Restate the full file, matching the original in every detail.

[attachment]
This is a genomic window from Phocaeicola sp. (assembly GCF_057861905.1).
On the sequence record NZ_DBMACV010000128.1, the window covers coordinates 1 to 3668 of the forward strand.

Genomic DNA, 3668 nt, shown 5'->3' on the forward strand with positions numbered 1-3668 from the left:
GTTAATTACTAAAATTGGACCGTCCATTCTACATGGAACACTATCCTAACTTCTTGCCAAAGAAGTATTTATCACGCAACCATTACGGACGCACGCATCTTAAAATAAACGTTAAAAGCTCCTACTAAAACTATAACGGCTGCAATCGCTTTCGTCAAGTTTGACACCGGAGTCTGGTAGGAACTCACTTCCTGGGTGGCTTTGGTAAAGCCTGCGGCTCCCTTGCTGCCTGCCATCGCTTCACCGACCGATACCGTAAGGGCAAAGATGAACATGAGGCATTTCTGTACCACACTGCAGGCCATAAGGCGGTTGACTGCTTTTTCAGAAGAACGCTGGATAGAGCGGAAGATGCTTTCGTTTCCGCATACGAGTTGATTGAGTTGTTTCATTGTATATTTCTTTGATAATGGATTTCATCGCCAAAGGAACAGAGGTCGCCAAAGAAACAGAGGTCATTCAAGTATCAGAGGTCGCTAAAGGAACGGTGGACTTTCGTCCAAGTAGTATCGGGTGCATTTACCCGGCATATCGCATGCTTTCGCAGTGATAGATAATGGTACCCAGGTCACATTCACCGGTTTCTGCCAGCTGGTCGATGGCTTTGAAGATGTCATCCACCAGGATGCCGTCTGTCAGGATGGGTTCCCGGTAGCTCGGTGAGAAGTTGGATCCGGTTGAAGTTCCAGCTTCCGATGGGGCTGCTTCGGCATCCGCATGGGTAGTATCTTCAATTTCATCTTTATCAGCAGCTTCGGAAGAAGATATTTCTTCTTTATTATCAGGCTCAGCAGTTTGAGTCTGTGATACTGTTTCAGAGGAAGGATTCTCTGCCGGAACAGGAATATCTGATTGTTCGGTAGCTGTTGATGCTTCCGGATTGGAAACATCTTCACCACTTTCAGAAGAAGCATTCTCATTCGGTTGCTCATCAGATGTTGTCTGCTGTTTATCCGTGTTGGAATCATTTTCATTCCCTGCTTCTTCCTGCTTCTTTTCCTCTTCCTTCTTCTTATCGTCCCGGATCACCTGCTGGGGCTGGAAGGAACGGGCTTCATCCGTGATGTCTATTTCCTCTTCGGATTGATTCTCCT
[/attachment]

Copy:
This is a genomic window from Phocaeicola sp. (assembly GCF_057861905.1).
On the sequence record NZ_DBMACV010000128.1, the window covers coordinates 1 to 3668 of the forward strand.

Genomic DNA, 3668 nt, shown 5'->3' on the forward strand with positions numbered 1-3668 from the left:
GTTAATTACTAAAATTGGACCGTCCATTCTACATGGAACACTATCCTAACTTCTTGCCAAAGAAGTATTTATCACGCAACCATTACGGACGCACGCATCTTAAAATAAACGTTAAAAGCTCCTACTAAAACTATAACGGCTGCAATCGCTTTCGTCAAGTTTGACACCGGAGTCTGGTAGGAACTCACTTCCTGGGTGGCTTTGGTAAAGCCTGCGGCTCCCTTGCTGCCTGCCATCGCTTCACCGACCGATACCGTAAGGGCAAAGATGAACATGAGGCATTTCTGTACCACACTGCAGGCCATAAGGCGGTTGACTGCTTTTTCAGAAGAACGCTGGATAGAGCGGAAGATGCTTTCGTTTCCGCATACGAGTTGATTGAGTTGTTTCATTGTATATTTCTTTGATAATGGATTTCATCGCCAAAGGAACAGAGGTCGCCAAAGAAACAGAGGTCATTCAAGTATCAGAGGTCGCTAAAGGAACGGTGGACTTTCGTCCAAGTAGTATCGGGTGCATTTACCCGGCATATCGCATGCTTTCGCAGTGATAGATAATGGTACCCAGGTCACATTCACCGGTTTCTGCCAGCTGGTCGATGGCTTTGAAGATGTCATCCACCAGGATGCCGTCTGTCAGGATGGGTTCCCGGTAGCTCGGTGAGAAGTTGGATCCGGTTGAAGTTCCAGCTTCCGATGGGGCTGCTTCGGCATCCGCATGGGTAGTATCTTCAATTTCATCTTTATCAGCAGCTTCGGAAGAAGATATTTCTTCTTTATTATCAGGCTCAGCAGTTTGAGTCTGTGATACTGTTTCAGAGGAAGGATTCTCTGCCGGAACAGGAATATCTGATTGTTCGGTAGCTGTTGATGCTTCCGGATTGGAAACATCTTCACCACTTTCAGAAGAAGCATTCTCATTCGGTTGCTCATCAGATGTTGTCTGCTGTTTATCCGTGTTGGAATCATTTTCATTCCCTGCTTCTTCCTGCTTCTTTTCCTCTTCCTTCTTCTTATCGTCCCGGATCACCTGCTGGGGCTGGAAGGAACGGGCTTCATCCGTGATGTCTATTTCCTCTTCGGATTGATTCTCCT